TPG has stopped work on its mobile network because of a government ban on Huawei equipment.

The company had been working on a $100 million plan to set up a small-cell network in major metropolitan areas using Huawei equipment.

It has implemented 900 small cells out of a total of 1,500 planned sites and had intended to update them to 5G, also using Huawei equipment.

But since the Federal Government banned the use of Huawei components on 5G networks, TPG says its plans have ground to a halt.

Also this week - the US Government has charged Huawei executives over the alleged stealing of trade secrets, money laundering, obstructing justice and bank fraud. 

“The company has been exploring if there are any solutions available to address the problem created by the Huawei ban but has reached the conclusion that it does not make commercial sense to invest further shareholder funds (beyond that which is already committed) in a network that cannot be upgraded to 5G,” the company said in a financial filing.

The ban was imposed due to security concerns.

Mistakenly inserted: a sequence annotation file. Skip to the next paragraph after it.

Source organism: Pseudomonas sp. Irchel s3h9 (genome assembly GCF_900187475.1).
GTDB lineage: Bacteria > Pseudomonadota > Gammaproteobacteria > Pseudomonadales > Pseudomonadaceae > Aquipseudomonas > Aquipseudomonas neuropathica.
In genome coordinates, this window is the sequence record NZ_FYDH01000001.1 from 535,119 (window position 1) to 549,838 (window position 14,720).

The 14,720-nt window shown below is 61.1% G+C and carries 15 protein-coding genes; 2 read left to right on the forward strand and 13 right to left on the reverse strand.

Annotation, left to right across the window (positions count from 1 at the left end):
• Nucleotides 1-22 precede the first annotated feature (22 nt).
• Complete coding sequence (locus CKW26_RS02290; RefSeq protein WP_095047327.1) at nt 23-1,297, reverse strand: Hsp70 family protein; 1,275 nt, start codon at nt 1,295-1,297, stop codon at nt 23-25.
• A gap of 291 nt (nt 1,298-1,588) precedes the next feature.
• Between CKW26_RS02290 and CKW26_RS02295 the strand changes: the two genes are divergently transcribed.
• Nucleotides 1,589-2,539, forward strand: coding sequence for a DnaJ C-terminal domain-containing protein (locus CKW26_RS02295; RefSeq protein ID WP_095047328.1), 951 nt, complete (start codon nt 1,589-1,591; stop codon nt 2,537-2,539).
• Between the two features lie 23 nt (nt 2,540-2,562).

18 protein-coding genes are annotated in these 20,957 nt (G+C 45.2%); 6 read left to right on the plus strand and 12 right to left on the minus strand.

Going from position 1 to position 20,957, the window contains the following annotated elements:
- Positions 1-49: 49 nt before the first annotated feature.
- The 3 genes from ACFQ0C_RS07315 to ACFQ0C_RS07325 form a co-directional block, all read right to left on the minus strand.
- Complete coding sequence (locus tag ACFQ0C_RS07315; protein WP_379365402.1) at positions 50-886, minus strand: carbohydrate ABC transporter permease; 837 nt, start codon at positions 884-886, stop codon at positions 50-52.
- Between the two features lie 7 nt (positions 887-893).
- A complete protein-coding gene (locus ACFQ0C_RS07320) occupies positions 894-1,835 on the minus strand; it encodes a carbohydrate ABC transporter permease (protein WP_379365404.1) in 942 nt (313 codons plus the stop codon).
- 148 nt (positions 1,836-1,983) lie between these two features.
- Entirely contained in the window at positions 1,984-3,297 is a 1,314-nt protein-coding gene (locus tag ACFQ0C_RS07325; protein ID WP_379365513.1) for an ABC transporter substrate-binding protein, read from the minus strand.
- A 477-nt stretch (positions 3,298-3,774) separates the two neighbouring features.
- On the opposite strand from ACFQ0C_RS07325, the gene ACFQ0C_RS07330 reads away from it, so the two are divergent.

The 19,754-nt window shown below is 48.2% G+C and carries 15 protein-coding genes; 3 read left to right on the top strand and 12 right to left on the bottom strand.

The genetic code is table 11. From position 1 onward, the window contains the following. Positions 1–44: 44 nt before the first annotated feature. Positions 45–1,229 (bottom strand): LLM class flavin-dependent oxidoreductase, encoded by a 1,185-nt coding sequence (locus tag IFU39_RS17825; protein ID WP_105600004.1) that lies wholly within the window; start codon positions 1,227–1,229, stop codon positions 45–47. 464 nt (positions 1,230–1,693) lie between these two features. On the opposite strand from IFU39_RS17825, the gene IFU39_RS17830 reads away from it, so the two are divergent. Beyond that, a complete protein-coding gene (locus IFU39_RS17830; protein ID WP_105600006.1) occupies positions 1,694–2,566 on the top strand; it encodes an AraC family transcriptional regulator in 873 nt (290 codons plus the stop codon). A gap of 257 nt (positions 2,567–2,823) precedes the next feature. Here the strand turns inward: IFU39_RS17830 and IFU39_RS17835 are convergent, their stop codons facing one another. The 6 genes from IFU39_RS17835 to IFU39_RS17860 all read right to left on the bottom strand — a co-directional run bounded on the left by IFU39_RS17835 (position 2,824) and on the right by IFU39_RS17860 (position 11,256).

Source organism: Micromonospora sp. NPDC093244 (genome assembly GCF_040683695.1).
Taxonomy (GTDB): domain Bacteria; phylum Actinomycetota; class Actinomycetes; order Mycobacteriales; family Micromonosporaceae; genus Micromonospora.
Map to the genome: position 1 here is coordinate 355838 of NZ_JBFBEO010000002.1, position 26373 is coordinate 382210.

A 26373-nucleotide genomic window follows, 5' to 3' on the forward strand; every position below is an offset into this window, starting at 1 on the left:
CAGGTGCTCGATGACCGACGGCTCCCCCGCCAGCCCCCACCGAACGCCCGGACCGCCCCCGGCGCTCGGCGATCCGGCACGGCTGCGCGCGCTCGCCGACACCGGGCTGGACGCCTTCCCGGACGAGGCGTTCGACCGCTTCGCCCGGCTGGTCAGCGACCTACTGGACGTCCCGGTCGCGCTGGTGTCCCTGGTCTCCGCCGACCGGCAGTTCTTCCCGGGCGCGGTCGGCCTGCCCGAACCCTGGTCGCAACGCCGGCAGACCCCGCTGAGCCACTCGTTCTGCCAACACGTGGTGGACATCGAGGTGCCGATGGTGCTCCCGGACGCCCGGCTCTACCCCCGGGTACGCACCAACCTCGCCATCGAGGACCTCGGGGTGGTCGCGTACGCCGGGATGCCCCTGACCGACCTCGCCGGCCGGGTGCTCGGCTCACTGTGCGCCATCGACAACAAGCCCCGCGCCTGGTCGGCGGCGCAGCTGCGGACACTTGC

“The government considers that the involvement of vendors who are likely to be subject to extrajudicial directions from a foreign government that conflict with Australian law, may risk failure by the carrier to adequately protect a 5G network from unauthorised access or interference,” the Federal Government said last year.

TPG is now left holding 4G spectrum it cannot use, and retains joint-ownership of future 5G spectrum worth about $263 million.

“The Board is not in a position at this time to announce any decision on its future strategy for TPG’s current spectrum holdings,” TPG said.

“It will consider carefully all the options available and will update the market once a decision is made”.